Whitney — a Brattleboro, Vt.-based activist, writer and mother of two daughters, who said she was sexually assaulted by a fellow student while at Dartmouth — said her group’s proposed changes would help repair the community’s trust in the institution.

In terms of the idea of a receivership, in which the college would replace the PBS department’s leader with someone from outside the department, Whitney said she sees it “as a way to disrupt the dynamics that have been within the department.”

College spokeswoman Diana Lawrence, in an emailed statement on Monday, did not directly address the idea of putting the PBS department in receivership.

Instead, she said, the college is undertaking departmental reviews — led by Abigail Stewart, a professor of psychology at the University of Michigan and a national expert in creating inclusive academic environments, and Vicki May, professor of engineering at Dartmouth’s Thayer School of Engineering — as part of the new campus climate and culture initiative.

“The reviews are designed to help us understand whether individual academic departments at Dartmouth are equitable and inclusive environments for all of their members,” she wrote. “The exercise will assess current conditions and identify opportunities for improvement, while also recognizing what is going well and how to build on success.”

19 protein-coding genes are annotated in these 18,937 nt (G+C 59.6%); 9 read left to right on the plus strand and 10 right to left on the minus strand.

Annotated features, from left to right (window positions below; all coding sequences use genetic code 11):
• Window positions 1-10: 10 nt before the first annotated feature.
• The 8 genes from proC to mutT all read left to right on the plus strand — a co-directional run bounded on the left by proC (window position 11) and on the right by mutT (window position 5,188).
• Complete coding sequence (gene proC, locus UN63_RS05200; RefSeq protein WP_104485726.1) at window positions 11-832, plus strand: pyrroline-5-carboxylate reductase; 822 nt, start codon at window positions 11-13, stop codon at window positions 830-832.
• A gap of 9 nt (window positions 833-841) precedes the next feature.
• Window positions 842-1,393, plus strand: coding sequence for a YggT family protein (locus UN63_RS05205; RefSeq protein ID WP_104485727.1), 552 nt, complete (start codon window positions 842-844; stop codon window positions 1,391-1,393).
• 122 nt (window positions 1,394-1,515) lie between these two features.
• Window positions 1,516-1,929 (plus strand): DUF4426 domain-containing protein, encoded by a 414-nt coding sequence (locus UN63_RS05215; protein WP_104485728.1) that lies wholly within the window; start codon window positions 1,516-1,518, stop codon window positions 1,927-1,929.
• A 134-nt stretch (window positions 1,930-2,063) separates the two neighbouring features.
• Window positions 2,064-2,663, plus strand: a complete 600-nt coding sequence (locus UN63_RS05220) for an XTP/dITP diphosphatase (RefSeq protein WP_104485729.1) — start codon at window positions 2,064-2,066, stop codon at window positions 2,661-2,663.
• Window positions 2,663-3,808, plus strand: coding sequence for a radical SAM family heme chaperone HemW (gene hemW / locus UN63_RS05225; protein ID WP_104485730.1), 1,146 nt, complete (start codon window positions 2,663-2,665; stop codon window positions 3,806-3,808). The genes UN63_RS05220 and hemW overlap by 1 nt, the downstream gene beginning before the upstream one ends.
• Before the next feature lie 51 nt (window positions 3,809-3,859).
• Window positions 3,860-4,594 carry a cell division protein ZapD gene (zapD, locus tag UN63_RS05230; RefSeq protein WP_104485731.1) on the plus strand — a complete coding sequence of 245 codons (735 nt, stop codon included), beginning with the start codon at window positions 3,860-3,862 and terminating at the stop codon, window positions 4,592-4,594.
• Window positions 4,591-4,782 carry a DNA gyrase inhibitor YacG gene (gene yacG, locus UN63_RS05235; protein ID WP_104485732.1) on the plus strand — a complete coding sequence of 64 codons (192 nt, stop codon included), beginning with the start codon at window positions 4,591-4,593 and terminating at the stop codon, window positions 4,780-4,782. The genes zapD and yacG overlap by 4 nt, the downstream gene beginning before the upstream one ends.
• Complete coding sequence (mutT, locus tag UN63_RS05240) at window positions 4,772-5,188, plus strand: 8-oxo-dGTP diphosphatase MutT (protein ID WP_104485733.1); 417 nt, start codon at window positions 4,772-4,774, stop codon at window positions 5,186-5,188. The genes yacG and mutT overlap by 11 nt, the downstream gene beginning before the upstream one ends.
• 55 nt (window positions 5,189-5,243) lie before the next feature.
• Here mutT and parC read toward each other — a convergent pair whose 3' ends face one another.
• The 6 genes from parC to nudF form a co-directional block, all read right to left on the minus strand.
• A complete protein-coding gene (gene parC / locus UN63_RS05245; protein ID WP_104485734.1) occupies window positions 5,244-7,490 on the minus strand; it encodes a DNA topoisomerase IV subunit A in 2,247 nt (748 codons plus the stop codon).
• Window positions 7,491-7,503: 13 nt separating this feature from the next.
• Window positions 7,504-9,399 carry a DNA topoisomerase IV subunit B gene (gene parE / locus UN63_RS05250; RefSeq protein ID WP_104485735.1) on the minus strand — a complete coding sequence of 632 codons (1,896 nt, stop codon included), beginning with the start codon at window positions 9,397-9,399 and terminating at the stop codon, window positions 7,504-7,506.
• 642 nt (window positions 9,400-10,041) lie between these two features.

In addition, Lawrence said Dartmouth has committed to increasing the percentage of underrepresented tenure-track faculty — including women — to 25 percent by 2020.

To get there, Dartmouth is undertaking creative recruitment approaches, networking and outreach activities, professional development opportunities and the creation of pipeline relationships with graduate institutions, Lawrence wrote. Beginning in fiscal year 2017, the Office of the Provost doubled funding for this work from $1 million to $2 million a year. The new initiative pledges additional resources to recruit up to 12 new hires per year for the next five years.

In the past year, 38 percent of the two-dozen new faculty members hired have been women, she wrote.